Tax season is approaching, so it’s time to get your paperwork in order and hire a tax preparer. Unfortunately, there are thousands of scammers looking to steal your information and your tax refund by posing as authentic tax preparers.
It’s important to learn how to recognize the signs of a fraudulent tax preparer so you don’t fall victim to a tax filing scam. Here’s all you need to know about these scams and how to keep your money and your information safe.
How the scam plays out
In a tax filing scam, a victim hires an alleged tax preparer to do their taxes. They may be pulled in by the nominal fee the “preparer” is charging, or lured by the scammer’s extensive advertising which makes a frequent appearance on their social media platforms and on websites they often visit. Or, they may be tempted by the large return the “preparer” promises to secure for them.
The victim then shares their information with the supposed tax preparer without suspecting anything is unusual. Unfortunately, once the scammer has the taxpayer’s information, they’ll use it to file a tax return in the victim’s name while changing important details, such as a checking account number or mailing address. They’ll swap in their own information and collect the victim’s refund. By the time the victim realizes what’s happened, they’ve lost the money owed to them by the IRS and are at risk of falling prey to identity theft.
The best way to stay safe from a tax filing scam is to do your research carefully before hiring a tax preparer.
First, avoid pop-up ads when choosing a tax preparer, especially those riddled with typos and spelling errors and those that market their services aggressively. Research any preparers you consider hiring by asking for references of previous clients, Googling the name of the preparer and/or their agency, and looking for a physical address and phone number on their website. Be suspicious, as well, if they promise a large return without knowing the first detail about your finances.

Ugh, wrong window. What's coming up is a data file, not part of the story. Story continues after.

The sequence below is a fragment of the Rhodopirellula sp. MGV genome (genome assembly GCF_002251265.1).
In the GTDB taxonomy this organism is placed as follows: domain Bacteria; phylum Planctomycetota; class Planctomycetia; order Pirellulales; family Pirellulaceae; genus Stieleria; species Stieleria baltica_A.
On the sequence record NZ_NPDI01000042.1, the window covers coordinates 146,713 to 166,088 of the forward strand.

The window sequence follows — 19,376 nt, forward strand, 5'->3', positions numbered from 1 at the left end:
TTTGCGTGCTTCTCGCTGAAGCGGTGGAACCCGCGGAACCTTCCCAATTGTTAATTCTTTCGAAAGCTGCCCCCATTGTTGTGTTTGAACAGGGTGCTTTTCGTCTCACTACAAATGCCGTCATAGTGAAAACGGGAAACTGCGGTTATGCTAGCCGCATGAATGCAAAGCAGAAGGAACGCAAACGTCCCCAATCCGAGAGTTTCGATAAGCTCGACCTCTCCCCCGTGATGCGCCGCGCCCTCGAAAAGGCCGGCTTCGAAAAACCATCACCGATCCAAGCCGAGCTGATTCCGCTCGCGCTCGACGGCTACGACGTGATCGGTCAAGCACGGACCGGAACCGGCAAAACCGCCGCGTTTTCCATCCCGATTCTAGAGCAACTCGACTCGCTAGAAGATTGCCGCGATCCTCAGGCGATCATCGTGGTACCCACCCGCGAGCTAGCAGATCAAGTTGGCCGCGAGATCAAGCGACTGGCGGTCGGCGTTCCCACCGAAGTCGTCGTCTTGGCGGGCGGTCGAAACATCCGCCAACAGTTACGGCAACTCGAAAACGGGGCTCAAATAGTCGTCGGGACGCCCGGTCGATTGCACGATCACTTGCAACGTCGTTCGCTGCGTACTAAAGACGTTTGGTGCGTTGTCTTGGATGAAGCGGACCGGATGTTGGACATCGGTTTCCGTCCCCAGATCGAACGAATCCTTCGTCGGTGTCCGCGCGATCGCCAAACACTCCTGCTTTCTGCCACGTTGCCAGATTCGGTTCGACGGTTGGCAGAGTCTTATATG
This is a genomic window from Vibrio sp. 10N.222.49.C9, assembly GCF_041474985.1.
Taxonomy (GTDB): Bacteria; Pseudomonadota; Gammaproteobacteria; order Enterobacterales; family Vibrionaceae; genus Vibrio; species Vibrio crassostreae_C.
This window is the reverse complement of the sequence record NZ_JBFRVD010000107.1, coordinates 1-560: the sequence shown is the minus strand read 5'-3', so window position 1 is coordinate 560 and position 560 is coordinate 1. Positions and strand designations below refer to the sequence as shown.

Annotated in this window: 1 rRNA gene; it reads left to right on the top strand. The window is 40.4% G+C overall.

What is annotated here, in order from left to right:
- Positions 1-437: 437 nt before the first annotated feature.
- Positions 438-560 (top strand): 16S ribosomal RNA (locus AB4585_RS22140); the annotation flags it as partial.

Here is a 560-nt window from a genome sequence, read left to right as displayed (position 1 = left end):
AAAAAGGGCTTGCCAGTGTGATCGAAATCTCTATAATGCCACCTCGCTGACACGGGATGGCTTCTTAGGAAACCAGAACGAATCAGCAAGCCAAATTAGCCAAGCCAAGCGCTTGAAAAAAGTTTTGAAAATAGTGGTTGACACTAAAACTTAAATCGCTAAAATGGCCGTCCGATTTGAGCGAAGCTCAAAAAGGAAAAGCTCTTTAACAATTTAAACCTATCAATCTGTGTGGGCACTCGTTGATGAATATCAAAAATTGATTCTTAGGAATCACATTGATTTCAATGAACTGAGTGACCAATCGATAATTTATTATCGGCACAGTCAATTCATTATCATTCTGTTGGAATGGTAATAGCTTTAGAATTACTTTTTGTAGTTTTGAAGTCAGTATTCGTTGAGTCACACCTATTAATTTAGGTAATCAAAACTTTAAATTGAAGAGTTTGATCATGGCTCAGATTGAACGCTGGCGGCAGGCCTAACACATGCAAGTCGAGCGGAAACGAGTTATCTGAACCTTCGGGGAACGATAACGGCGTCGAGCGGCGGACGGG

Second, before hiring an individual or an agency to do your taxes, ask to see their Preparer Tax Identification Number (PTIN). Every legitimate tax preparer must have one of these federally issued identification numbers. If the “preparer” refuses to share their PTIN, you’re being scammed.
Finally, if you’ve already hired a preparer but you are harboring some doubt about their authenticity, look for these red flags that can prove your suspicions are likely on-target:
If your tax preparer follows any or all of the above practices, terminate your relationship with them immediately.
If you’ve been targeted
If you’ve been targeted by a tax filing scam and you’ve only recognized that you were being scammed after your form has already been filed, report it to the authorities as quickly as possible. Let the FTC know about the scam, alert the IRS and tell your friends and family about the circulating scam, too.
If you’ve shared your personal information with the scammer, take some additional steps toward protecting yourself from further implications of the scam. For example, if you’ve shared your financial information with the scammer, such as your checking account details, you’re best off closing your account and opening a new one. Also, if the scammer knows your Social Security number, you are now vulnerable to identity theft. Check out the federal government’s page on identity theft recovery to learn what steps to take next.
Stay alert during tax season and keep your money and your information safe!